The first among the 17 goals for the Sustainable Development is ‘No Poverty’. According to United Nations Development Programme eradicating poverty in all its forms remains one of the greatest challenges facing humanity. If we see in broad perspective, the number of people living in extreme poverty dropped by more than half between 1990 and 2015, too many are still struggling for the most basic human needs.
Till 2015, about 736 million people still lived on less than US$1.90 dollar per day, i.e tentatively Rs. 135 if we talk in Indian context. Many people lacks food, clean drinking water and sanitation. Rapid growth in countries like China and India has lifted millions out of poverty, but progress has not been same. According to one survey, women are more likely to be poor than men because they have less paid work, education and own less property.
Progress has also been limited in other regions, such as South Asia and usb-Saharan Africa, which account for 80 percent of those living in extreme poverty. New threats brought on by climate change, conflict and food insecurity, mean even more work is needed to bring people out of poverty.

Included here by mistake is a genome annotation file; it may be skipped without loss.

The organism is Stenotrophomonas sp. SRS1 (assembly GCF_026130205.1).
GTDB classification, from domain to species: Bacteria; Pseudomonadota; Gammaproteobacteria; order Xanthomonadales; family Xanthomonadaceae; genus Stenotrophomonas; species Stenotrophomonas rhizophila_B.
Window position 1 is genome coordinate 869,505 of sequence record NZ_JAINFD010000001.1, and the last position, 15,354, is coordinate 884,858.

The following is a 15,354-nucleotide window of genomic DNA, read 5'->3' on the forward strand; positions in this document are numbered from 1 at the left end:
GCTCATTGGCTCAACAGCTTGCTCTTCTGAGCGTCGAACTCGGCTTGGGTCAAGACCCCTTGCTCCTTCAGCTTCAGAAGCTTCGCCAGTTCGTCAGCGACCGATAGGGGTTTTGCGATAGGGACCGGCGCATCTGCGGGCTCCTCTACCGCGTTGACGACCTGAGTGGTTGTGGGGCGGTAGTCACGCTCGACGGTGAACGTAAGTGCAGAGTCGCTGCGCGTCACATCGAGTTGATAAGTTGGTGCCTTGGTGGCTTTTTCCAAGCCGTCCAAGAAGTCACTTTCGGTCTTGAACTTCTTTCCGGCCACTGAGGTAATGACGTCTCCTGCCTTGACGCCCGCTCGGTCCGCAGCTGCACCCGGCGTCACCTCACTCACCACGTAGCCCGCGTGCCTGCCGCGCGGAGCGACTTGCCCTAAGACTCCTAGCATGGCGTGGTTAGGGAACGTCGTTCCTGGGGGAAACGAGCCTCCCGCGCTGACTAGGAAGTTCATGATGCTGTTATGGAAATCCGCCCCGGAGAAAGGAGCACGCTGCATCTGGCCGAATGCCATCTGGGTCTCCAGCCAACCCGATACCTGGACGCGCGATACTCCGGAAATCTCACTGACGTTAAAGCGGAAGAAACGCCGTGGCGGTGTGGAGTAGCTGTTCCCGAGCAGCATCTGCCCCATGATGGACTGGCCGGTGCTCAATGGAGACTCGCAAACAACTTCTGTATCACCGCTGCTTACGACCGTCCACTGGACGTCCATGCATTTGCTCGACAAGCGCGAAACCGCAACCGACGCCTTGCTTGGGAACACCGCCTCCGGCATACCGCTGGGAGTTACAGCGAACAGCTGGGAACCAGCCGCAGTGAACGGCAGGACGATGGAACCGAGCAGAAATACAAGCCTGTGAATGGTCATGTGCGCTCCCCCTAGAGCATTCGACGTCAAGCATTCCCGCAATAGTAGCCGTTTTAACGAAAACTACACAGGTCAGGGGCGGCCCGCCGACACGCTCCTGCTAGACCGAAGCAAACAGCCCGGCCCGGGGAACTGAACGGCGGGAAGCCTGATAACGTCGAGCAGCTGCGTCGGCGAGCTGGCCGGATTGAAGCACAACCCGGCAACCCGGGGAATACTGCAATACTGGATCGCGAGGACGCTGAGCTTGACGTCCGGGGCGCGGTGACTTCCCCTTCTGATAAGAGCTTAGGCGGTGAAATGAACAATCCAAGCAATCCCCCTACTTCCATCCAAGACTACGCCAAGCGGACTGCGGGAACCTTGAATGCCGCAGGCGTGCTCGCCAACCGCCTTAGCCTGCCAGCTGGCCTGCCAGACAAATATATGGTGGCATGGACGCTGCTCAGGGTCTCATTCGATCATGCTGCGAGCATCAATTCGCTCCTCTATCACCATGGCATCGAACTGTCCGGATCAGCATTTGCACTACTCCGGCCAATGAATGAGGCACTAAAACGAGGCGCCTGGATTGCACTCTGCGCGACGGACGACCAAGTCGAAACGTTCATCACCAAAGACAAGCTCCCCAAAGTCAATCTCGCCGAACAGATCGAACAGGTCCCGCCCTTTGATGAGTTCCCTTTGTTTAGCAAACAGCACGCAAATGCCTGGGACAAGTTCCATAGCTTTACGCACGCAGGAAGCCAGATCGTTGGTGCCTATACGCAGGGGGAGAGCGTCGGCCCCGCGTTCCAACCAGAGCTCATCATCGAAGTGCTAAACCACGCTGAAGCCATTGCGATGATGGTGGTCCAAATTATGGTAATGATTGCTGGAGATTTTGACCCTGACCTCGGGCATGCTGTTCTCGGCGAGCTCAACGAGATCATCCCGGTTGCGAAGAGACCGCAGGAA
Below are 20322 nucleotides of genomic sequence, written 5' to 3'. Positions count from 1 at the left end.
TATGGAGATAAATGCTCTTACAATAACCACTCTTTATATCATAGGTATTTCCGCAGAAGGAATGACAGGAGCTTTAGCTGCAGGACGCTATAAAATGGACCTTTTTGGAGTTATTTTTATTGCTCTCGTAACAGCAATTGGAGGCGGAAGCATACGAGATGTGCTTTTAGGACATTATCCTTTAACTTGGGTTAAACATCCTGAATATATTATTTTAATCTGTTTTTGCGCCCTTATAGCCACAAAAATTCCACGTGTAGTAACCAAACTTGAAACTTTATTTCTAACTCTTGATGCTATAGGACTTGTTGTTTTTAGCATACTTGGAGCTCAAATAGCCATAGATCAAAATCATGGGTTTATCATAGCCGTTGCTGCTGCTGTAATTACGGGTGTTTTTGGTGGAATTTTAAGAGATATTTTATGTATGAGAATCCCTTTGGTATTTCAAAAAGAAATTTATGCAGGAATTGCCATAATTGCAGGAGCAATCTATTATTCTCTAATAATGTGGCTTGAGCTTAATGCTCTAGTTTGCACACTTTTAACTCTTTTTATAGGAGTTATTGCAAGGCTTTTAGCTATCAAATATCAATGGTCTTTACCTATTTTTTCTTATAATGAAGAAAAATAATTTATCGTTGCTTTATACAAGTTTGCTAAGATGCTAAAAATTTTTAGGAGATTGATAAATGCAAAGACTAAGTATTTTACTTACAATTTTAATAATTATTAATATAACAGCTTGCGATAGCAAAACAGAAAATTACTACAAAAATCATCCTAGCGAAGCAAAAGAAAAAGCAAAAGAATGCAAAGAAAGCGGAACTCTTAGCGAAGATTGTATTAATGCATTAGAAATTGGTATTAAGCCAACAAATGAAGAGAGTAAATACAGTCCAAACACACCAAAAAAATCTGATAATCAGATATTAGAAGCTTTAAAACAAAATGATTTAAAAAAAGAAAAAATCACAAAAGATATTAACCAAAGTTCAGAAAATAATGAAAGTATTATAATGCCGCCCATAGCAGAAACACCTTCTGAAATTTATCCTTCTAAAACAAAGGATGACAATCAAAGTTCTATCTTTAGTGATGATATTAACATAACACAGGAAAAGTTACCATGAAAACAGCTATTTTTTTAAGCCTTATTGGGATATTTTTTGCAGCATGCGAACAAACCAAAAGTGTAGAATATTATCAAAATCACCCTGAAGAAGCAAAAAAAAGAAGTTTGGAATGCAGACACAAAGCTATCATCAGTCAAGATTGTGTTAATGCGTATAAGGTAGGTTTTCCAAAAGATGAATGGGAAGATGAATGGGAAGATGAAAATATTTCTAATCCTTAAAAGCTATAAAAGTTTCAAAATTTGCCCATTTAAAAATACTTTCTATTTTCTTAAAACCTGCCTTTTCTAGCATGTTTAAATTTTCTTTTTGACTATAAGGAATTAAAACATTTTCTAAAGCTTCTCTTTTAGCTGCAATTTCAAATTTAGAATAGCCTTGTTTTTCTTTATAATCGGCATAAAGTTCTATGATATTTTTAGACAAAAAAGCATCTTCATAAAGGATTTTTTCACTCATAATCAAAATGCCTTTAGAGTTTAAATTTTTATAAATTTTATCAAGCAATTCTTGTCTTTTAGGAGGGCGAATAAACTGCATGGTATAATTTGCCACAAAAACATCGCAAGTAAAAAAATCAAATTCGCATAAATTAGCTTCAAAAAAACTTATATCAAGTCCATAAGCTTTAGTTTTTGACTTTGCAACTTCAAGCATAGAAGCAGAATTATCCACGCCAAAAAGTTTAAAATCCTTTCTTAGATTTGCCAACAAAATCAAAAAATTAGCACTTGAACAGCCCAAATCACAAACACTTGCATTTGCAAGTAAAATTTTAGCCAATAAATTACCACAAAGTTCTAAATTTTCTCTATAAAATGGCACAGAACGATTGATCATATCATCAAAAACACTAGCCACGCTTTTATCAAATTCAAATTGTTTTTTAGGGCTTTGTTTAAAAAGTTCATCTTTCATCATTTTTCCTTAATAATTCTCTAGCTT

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Hard to achieve the goal
The aim of this goal is to reduce people living in extreme poverty upto 3% by 2030, but according to experts this is very hard to achieve by watching current scenario. Baseline projects suggest that if we go with this speed, there will be around 6% people of total world population, who will be below extreme poverty line by 2030.
According to SDG fund people, The Sustainable Development Goals (SDGs) are a bold commitment to finish what we started, and end poverty in all forms and dimensions by 2030. In order to achieve the SDGs, we must target those living in vulnerable situations, increasing access to basic resources and services, and support communities affected by conflict and climate-related disasters.